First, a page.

Wal-Mart (WMT) moved up the date for its fourth-quarter dividend payment, as dividend taxes are set to rise next year to an all-in top rate of more than 44% for upper income bracket earners from 15%, including the tax hikes in health reform.
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Wal-Mart isn’t the only company issuing special dividends in advance of the tax hikes, even if they are only one-offs.
Gyrodyne Company of America (GYRO), a real estate investment trust, just announced a whopping $38.30 per share special dividend. Firearm maker Sturm Ruger & Co. (RGR) also announced a special dividend of $4.50 a share payable on Dec. 21. Wynn Resorts (WYNN) will pay out a total of $750 million in special dividend before year end. So will Masimo Corp (MASI), IDT (IDT) and NewMarket Corp. (NEU). So will Progressive (PGR).
Healthcare company HCA Holdings (HCA) and LyondellBasell (LYB), a chemicals maker, also plans special dividends, as well as money manager Waddell & Reed (WDR). Tyson Foods (TSN) is paying out a dime a share, Carnival Corp. (CCL) is giving a special dividend of 50 cents, Franklin Resources (BEN), $3, and Westlake Chemical (WLK) is paying $3.75 in special dividends
Initially, Wal-Mart was supposed to pay its regular fourth-quarter dividend of about 40 cents a share on January 2, 2013. It will now move that date up a week, to Dec. 27, 2012, giving its investors a nice year-end gift of extra money.
"Wal-Mart's board recognized that there are complex fiscal and federal tax rate issues that may not be resolved in the next few weeks, despite the ongoing good faith negotiations between the administration and Congress to resolve details related to the fiscal cliff," the company said in a statement. "In light of this uncertainty, the Board determined that moving our dividend payment up by a few days to 2012 was in the best interests of our shareholders."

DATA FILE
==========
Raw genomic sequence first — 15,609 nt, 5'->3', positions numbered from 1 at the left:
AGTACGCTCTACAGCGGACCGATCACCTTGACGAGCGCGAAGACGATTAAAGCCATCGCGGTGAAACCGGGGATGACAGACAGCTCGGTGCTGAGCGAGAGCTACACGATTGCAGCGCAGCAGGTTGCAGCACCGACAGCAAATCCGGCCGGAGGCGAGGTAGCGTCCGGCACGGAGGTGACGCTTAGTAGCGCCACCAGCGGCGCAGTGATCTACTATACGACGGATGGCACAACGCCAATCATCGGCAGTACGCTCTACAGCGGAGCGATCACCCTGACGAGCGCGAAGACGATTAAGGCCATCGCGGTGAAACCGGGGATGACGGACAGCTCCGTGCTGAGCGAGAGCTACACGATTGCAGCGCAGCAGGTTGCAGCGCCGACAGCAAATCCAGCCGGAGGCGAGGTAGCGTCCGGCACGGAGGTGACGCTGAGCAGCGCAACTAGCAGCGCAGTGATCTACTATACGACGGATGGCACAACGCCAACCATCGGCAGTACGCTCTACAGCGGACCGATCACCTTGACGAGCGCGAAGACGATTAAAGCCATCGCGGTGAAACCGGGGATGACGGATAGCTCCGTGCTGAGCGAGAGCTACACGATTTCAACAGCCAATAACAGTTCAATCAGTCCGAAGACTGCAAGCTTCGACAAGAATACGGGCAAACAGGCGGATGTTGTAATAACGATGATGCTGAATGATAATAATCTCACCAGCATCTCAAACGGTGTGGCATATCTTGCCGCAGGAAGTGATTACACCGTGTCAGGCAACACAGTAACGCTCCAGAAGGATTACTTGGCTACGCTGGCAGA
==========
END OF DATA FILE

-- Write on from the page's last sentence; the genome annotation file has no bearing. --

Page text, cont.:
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Steve Wynn already previewed his resort and casino company’s special dividend in an October conference call with investors — with a slap at the federal lawmakers.
“The dividend policy of companies is very often affected by the tax policies of the government,” he said at the time, according to a transcript of the call. The chief executive added: “When the taxes on the dividends are too high, then companies don’t distribute, the shareholders don’t get the dividends and Uncle Sam doesn’t get the tax.”
Companies can afford the special dividends, with S&P 500 companies touting an estimated $900 billion in cash on their balance sheets, up 41% from four years ago. Overall, companies are estimated to have parked $2.3 trillion on their balance sheets in cash and short-term securities.
But they’re making the special dividend payouts in a weak sales environment. Of the 476 S&P companies that have officially reported quarterly earnings so far, 65% have exceeded analysts’ earnings estimates, but just 40% have beat sales estimates.
Industries that typically pay the biggest dividends, including utilities, telecommunications and health care, will be most affected by a higher tax rate, David Bianco, chief U.S. equity strategist for Deutsche Bank AG, has already said in a November report.
Barclays Capital says utilities shares and telecom stocks are already getting hurt from the coming tax hikes, down 8% and 10%, respectively, so far this month. Wall Street companies like Goldman Sachs (GS) have been forecasting a rise in special dividends before year end, predicting Williams-Sonoma and MasterCard (MA) might join the crowd.
Kansas City’s Commerce Bancshares has already announced a one-time dividend of $1.50 a share on top of its 23-cent payout.
The fashion retail company Buckle of Kearney, Neb., also announced a $4.50 special dividend on top of its regular 20-cent quarterly dividend. Trinity Bank says it will pay a special, one-time dividend to shareholders of $1 per share in addition to its second cash dividend of 20 cents.
"We don't know what the dividend tax rate will be in 2013, but we know it will be higher. We can provide some tangible return now to our shareholders in the most tax-advantageous manner possible " said Jeffrey Harp, Trinity president, in a statement.